Directed by Kristine Stolakis, former leaders of the “pray the gay away” movement contend with the aftermath unleashed by their actions, while a survivor seeks healing and acceptance from more than a decade of trauma.
The expectation with this film is very clear, to explore the perspectives of those who had previously encouraged and led the movement of conversion therapy now that they’ve realised its wrong. To traverse the mental and emotional impact of that realisation and their deep regret for the harm they were implicit in causing to many vulnerable people. Disappointingly, that’s not really at all what you get from this story, it spends far too long retelling the tale of their time while involved in the movement and only has precious few of their regret or emotional change. For some of them they barely do so at all, it is clear of course that they do regret their past but it’s not verbalised or dealt with any complexity. It’s a significant let down, the entire tone of the film is different and it’s an element that’s worsened by the choices made by its direction.
Stolakis has the story move in a slow fashion, it’s overly pensive and leans too heavily on its use of archive video. It also makes very little sense that it spends so much time on Jeffrey McCall, who ‘found God’ and left behind his identity of being homosexual and transgender. It’s already clear that the movement has not disappeared, so why labour the point? It again alters the tone of the documentary, it doesn’t feel committed to telling the story of those hurt by it and how important it is that more people involved have their eyes opened to the pain that they’re continuing to cause. It’s baffling that its choices create such a casual atmosphere, it doesn’t manage to capture the depth, sincerity and poignancy of this issue.
The one piece of this puzzle which genuinely works is the story of Julie Rodgers, it moves through her entire journey, exploring her perceptions now as well as during her time in the movement. It’s a moving story of how she was indoctrinated and her self-worth was shattered to the point of self-abuse. She was so easily charmed by these people who pretended as though they wanted to help, and that by joining she would be helping others, she was manipulated into wasting years of her life denying who she was. It’s so lovely to watch her with her wife, to see that though she’ll never be able to rid herself of that experience, it remarkably hasn’t taken away her faith and she’s now using it to help others. These are the moments in the film that are truly memorable, it would have been a completely different film if they’d simply dedicated the whole thing to her story and used the other subjects for context, certainly one that would do more justice to its intentions.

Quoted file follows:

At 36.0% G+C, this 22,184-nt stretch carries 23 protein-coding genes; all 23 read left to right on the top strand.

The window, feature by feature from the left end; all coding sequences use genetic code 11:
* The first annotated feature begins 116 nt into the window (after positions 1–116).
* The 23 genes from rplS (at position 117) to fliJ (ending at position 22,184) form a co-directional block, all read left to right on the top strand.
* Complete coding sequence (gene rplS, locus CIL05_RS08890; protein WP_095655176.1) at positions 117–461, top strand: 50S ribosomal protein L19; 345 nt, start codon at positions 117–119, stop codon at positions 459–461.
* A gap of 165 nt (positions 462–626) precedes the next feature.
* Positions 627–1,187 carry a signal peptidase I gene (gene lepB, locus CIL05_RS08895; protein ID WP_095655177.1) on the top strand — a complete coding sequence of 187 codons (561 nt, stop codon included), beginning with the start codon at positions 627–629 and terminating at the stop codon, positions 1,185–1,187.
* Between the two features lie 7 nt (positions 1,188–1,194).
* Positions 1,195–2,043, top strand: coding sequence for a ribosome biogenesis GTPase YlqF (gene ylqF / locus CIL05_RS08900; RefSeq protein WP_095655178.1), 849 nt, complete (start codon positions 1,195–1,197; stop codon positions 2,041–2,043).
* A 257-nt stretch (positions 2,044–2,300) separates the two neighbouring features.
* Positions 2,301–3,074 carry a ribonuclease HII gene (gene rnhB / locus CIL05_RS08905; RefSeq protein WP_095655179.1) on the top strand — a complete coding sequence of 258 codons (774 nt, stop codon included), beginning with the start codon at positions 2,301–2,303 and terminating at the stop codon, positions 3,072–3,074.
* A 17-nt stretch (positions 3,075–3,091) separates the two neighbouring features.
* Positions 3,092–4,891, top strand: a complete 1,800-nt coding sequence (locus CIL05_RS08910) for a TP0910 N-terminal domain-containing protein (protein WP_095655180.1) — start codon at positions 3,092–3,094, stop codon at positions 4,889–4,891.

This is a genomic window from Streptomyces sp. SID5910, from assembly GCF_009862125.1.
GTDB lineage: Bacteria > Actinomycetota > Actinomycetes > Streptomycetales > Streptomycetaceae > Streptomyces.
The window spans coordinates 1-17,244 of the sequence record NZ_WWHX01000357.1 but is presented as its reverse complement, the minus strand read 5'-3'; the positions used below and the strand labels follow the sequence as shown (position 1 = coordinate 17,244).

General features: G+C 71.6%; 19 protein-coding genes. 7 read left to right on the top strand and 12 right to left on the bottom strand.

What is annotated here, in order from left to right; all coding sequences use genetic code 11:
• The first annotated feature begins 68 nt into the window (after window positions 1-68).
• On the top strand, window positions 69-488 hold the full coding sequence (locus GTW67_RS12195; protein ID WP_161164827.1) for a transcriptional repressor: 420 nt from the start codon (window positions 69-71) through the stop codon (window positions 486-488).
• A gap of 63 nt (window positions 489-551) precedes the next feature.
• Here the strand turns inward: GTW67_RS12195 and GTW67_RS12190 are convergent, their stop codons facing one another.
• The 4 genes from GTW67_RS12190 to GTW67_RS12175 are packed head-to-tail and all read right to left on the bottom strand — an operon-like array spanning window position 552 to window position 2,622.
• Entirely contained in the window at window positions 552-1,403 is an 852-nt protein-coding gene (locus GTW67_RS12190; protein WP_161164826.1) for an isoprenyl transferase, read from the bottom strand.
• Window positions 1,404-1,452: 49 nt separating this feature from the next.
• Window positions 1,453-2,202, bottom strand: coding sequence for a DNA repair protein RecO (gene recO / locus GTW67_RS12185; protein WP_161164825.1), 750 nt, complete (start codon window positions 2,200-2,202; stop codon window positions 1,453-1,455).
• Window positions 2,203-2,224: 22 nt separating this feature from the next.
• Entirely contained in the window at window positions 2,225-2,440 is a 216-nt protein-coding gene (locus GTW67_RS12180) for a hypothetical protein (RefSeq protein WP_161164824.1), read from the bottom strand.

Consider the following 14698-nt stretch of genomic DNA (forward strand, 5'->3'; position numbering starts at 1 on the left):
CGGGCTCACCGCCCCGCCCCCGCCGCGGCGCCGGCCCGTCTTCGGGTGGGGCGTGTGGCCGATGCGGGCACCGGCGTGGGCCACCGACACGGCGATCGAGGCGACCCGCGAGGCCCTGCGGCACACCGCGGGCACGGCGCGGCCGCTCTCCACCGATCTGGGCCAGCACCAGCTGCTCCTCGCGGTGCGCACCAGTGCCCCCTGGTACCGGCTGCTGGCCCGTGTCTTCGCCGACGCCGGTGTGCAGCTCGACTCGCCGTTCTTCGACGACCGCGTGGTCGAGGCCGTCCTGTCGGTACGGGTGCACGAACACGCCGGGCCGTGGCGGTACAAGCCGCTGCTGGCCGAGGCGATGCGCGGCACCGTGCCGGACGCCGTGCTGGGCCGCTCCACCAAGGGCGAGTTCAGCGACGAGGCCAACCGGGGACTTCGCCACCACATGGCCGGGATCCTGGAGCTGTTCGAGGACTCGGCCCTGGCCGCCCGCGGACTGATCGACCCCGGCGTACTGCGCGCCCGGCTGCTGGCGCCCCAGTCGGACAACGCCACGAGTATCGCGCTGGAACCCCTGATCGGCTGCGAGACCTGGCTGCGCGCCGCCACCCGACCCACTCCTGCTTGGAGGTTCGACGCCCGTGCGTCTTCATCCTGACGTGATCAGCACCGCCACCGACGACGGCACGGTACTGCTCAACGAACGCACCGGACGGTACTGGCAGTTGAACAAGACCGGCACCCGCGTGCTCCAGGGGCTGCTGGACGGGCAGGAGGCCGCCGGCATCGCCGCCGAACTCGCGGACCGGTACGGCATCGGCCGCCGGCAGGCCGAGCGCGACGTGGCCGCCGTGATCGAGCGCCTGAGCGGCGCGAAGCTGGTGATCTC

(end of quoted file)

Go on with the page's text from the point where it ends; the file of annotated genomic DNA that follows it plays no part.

Pray Away is sincerely disappointing and feels as though its initial intentions got lost in unnecessary minutiae and a slow style. There was a much larger opportunity to dive into the ramifications of these former leaders’ actions and how it has impacted them, and what they’ve done to repent for that behaviour but it falls to the wayside. There’s far too much time given to the history of the movement, it’s entirely unnecessary and undermines the tone of the documentary, leaving it feeling very uncommitted to the message of condemning conversion therapy which is ultimately frustrating. It neither dives deeply enough into the emotional consequences or the horrific actions during these experiences to do justice to either.